Two years after his embarrassing defense of a then MAGA-repping Kanye West—followed by a lengthy Notes App apology—Chance the Rapper has decided to die on yet another hill defending his rap mentor’s uninformed, stunt-based politics.
On Monday morning, the Chicago rapper and activist took to Twitter to ask his 8 million followers whether they supported the Democratic presidential nominee Joe Biden over West, who tweeted that he was running for president on the 4th of July and elaborated on his bizarre platform in a recent Forbes interview.
“Are u more pro biden or anti ye and why?” Chance tweeted. “I get that you’ll want to reply that you’re just tryna ‘get trump out’ but in this hypothetical scenario where you’re replacing Trump, can someone explain why Joe Biden would be better??” Minutes later, he followed that query with an even more befuddling tweet: “I finally got the answer now. I understand. Yall trust Biden more than yall trust Ye. I think I understand why, I just don’t feel the same way.”
As one would expect, much of the internet responded to these tweets with question marks, hysterical-laughing GIFs and instructions to “read a book” simply because Chance’s remarks are so ill-defined. It’s hard to tell who he’s even aiming his passive-aggressive frustration at. For one thing, the dichotomy he presents of pro-Biden and anti-Kanye ignores a substantial group of young, multiracial, working-class people—many former Bernie Sanders and Elizabeth Warren supporters—who either refuse to vote for Biden this November or are less than enthusiastic to do so but also find West’s presidential bid repugnant and frankly unrealistic. Ironically enough, many of these young people either belong to his fan base or are at least familiar with him as a musician and activist. If Chance is directing his dissent at moderates and liberals who simply want to “get Trump out,” as he notes, rather than elect a candidate who best meets the needs of marginalized folks, it’s odd not to call out those people specifically, let alone suggest that West is that candidate.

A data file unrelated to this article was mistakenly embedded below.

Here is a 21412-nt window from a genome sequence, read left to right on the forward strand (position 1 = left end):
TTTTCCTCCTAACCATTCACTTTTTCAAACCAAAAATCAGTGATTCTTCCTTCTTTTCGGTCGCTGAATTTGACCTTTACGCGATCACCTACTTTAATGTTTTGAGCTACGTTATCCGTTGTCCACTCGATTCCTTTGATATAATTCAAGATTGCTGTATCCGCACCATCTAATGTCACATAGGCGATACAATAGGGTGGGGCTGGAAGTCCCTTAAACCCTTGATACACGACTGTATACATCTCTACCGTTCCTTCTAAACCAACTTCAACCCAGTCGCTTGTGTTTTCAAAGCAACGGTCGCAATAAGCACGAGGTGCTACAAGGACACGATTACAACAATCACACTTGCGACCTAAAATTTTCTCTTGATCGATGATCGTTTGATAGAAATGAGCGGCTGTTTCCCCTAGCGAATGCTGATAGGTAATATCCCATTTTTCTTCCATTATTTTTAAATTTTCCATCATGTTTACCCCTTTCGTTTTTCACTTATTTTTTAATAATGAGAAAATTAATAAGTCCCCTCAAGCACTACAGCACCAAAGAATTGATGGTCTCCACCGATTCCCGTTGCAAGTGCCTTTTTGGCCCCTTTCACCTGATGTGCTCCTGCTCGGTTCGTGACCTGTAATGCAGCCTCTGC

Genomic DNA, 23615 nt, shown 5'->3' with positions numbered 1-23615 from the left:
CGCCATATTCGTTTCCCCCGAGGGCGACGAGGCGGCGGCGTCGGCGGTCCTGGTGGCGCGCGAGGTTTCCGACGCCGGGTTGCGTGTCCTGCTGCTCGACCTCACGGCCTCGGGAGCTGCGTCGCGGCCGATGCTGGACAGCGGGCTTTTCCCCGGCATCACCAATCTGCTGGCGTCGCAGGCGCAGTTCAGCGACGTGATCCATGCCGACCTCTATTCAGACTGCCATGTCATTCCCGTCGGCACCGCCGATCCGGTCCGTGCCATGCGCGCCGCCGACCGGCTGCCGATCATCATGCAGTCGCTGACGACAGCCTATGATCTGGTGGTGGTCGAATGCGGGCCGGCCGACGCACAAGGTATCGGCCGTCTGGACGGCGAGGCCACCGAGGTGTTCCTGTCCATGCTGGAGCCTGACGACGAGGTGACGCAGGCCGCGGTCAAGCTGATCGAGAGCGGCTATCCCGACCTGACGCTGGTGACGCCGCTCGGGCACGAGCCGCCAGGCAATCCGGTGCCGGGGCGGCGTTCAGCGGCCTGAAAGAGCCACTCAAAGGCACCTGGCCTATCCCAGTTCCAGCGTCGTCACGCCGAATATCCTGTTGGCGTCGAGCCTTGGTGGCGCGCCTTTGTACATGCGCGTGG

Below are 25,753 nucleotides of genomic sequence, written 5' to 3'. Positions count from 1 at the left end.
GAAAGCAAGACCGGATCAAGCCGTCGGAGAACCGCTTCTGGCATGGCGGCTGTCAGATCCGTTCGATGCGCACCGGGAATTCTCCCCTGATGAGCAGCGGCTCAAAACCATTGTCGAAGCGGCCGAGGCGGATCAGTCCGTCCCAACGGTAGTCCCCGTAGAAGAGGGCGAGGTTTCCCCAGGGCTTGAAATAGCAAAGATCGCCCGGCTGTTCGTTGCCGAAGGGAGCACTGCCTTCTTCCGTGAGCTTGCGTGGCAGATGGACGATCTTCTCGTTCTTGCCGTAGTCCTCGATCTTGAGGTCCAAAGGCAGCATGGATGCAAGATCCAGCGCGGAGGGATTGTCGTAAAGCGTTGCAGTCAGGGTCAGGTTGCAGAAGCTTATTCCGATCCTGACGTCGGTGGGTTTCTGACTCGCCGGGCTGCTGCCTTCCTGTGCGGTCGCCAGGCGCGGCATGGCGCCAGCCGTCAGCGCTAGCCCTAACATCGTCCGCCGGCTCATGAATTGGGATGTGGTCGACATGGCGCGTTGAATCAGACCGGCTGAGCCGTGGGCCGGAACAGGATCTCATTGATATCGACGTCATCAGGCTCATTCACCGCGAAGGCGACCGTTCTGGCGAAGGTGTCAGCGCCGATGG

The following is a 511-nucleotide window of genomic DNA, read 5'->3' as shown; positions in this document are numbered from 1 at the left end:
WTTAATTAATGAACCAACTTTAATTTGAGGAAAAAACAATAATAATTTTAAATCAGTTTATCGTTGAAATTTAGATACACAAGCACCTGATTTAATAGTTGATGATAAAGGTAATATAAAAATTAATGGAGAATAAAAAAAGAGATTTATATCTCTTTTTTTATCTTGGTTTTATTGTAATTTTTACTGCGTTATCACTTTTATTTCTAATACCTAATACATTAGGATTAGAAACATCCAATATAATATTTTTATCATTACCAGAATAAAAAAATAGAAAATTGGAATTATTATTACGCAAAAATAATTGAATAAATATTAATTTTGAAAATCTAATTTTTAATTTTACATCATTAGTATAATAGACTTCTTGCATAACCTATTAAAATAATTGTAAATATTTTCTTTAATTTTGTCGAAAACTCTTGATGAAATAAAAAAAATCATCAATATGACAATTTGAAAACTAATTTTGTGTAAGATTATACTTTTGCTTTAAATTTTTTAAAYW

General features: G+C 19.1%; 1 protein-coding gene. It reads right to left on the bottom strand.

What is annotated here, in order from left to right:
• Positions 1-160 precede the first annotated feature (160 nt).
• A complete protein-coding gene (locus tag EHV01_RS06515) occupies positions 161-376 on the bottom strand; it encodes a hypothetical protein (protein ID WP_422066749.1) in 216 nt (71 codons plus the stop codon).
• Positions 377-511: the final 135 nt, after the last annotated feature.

Even more troubling than Chance’s misunderstanding of the current dialogue around the Democratic Party, though, is his seemingly genuine belief that West, a man with no political experience—he hasn’t even voted before—and questions about the legitimacy of chattel slavery, is fit to be president of the United States. Beyond the fact that a Kanye West presidential ticket is pretty much nonviable at this point in time, West’s political aspirations, as outlined in his interview with Forbes, are silly at best and fatal at worst.
In a phone interview with Forbes editor Randall Lane, the rapper and fashion designer questioned vaccines as a solution to ending the COVID-19 crisis, calling them the “mark of the beast.” He discussed other issues like police brutality, education and foreign policy with obscure, religious language and straightforward admissions of ignorance. Most controversially though, he touted a dangerous and false talking point, often used by conservative pundits and Evangelical Christian pro-life groups, about the function of abortion clinics—specifically Planned Parenthood—within the Black community as “the devil’s work” implemented by white supremacists.
Despite all of this, Chance felt strongly enough about his friend’s political agenda that he shifted to a strange, incoherent rant on Twitter expressing his qualms about the term “presidential,” replying to West naysayers, posting a poll asking how users felt about reparations, calling on the Chicago Police Department to denounce the killing of Black Panther Party activist Fred Hampton, and retweeting an earlier tweet that read “alota u niggas is racist.” It only took nearly eight hours of the rapper being corrected, mocked and endorsed by historically obtuse actor Terry Crews to partially recognize the errors of his ways.
“Ok this is me slowly trying to get down from this hill without falling and dying,” he tweeted Monday evening. “Whoever you vote for I hope they abolish the prison system as we know it, honor black reparations and all treaties with Indigenous folk and lastly end homelessness. Whomever that may be God bless em.” He went on to say, “I understand the improbability of Ye winning the 46th Presidential seat and I understand that everyone voting for Biden isn’t necessarily doing so enthusiastically.”
While any attempt at self-correction is certainly better than none, Chance still displays the same lack of knowledge he had about Black people within American politics when he defended West’s right to not be a Democrat two years ago. The stages of this entire debacle are also embarrassingly similar to that prior incident, in that it took endorsements from Donald Trump and Donald Trump Jr., two famously wrong people, for him to change course. Additionally, Chance framing his erroneous tweets and insults to Black people as just another silly mistake shows a lack of maturity and understanding of true accountability from someone who considers himself a leader in his community.
Who knows if Chance will actually take time to understand the complexities of Black liberal and leftist thought in the current political climate? All we can truly hope for is that he will do so offline.